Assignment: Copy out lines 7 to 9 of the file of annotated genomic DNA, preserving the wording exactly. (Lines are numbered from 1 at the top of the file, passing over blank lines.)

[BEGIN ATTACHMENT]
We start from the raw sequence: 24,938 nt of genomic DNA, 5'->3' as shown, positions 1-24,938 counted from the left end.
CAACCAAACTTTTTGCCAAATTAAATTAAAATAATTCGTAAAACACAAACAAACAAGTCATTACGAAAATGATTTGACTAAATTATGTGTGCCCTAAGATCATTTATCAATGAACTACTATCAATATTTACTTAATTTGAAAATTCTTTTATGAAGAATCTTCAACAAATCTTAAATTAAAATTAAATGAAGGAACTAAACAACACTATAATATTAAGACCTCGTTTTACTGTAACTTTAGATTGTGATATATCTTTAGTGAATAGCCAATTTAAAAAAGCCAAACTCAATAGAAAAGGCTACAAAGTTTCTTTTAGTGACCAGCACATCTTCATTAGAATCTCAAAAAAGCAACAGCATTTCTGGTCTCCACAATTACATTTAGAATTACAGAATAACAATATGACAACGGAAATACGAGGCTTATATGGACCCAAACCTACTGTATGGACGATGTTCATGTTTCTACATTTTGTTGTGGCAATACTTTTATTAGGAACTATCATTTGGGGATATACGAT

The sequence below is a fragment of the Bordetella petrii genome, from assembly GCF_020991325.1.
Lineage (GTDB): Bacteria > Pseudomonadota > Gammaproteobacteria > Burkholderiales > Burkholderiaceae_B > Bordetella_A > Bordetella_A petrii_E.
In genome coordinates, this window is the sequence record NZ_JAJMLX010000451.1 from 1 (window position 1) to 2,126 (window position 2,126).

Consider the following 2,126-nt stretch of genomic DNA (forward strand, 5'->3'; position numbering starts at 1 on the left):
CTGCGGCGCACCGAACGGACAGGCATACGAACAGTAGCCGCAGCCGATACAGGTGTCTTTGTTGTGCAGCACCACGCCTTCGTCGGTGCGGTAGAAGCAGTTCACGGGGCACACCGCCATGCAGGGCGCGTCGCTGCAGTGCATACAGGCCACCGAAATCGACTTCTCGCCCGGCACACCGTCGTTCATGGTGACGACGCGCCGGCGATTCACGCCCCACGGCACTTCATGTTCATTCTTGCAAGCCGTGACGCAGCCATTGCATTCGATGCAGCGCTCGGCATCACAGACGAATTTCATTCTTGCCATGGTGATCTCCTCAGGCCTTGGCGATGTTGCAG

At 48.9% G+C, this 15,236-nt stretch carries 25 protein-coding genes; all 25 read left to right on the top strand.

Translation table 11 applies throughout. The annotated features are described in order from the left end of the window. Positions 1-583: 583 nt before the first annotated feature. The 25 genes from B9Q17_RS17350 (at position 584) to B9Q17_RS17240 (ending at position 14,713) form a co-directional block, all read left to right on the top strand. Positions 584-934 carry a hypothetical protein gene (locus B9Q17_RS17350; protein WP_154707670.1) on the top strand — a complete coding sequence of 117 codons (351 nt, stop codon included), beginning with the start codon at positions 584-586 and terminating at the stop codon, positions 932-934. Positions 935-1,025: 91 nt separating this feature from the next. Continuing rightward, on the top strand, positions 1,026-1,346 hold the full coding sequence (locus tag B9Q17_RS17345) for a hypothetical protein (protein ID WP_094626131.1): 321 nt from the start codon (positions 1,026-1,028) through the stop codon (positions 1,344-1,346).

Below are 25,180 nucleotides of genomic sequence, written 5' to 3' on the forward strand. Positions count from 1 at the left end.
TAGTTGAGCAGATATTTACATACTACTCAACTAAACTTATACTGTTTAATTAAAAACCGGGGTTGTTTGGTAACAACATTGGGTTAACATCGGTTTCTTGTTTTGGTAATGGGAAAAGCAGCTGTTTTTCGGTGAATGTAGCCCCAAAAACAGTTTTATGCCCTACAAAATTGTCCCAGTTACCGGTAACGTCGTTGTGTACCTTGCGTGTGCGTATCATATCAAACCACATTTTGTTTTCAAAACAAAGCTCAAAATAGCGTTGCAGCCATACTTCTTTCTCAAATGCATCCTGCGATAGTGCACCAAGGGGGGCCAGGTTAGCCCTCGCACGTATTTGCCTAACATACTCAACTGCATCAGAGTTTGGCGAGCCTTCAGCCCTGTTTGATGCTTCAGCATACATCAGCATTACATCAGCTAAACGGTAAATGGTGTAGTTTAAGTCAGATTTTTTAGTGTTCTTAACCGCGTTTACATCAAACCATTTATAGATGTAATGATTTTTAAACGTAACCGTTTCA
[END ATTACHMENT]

CTGCGGCGCACCGAACGGACAGGCATACGAACAGTAGCCGCAGCCGATACAGGTGTCTTTGTTGTGCAGCACCACGCCTTCGTCGGTGCGGTAGAAGCAGTTCACGGGGCACACCGCCATGCAGGGCGCGTCGCTGCAGTGCATACAGGCCACCGAAATCGACTTCTCGCCCGGCACACCGTCGTTCATGGTGACGACGCGCCGGCGATTCACGCCCCACGGCACTTCATGTTCATTCTTGCAAGCCGTGACGCAGCCATTGCATTCGATGCAGCGCTCGGCATCACAGACGAATTTCATTCTTGCCATGGTGATCTCCTCAGGCCTTGGCGATGTTGCAG

At 48.9% G+C, this 15,236-nt stretch carries 25 protein-coding genes; all 25 read left to right on the top strand.

Translation table 11 applies throughout. The annotated features are described in order from the left end of the window. Positions 1-583: 583 nt before the first annotated feature. The 25 genes from B9Q17_RS17350 (at position 584) to B9Q17_RS17240 (ending at position 14,713) form a co-directional block, all read left to right on the top strand. Positions 584-934 carry a hypothetical protein gene (locus B9Q17_RS17350; protein WP_154707670.1) on the top strand — a complete coding sequence of 117 codons (351 nt, stop codon included), beginning with the start codon at positions 584-586 and terminating at the stop codon, positions 932-934. Positions 935-1,025: 91 nt separating this feature from the next. Continuing rightward, on the top strand, positions 1,026-1,346 hold the full coding sequence (locus tag B9Q17_RS17345) for a hypothetical protein (protein ID WP_094626131.1): 321 nt from the start codon (positions 1,026-1,028) through the stop codon (positions 1,344-1,346).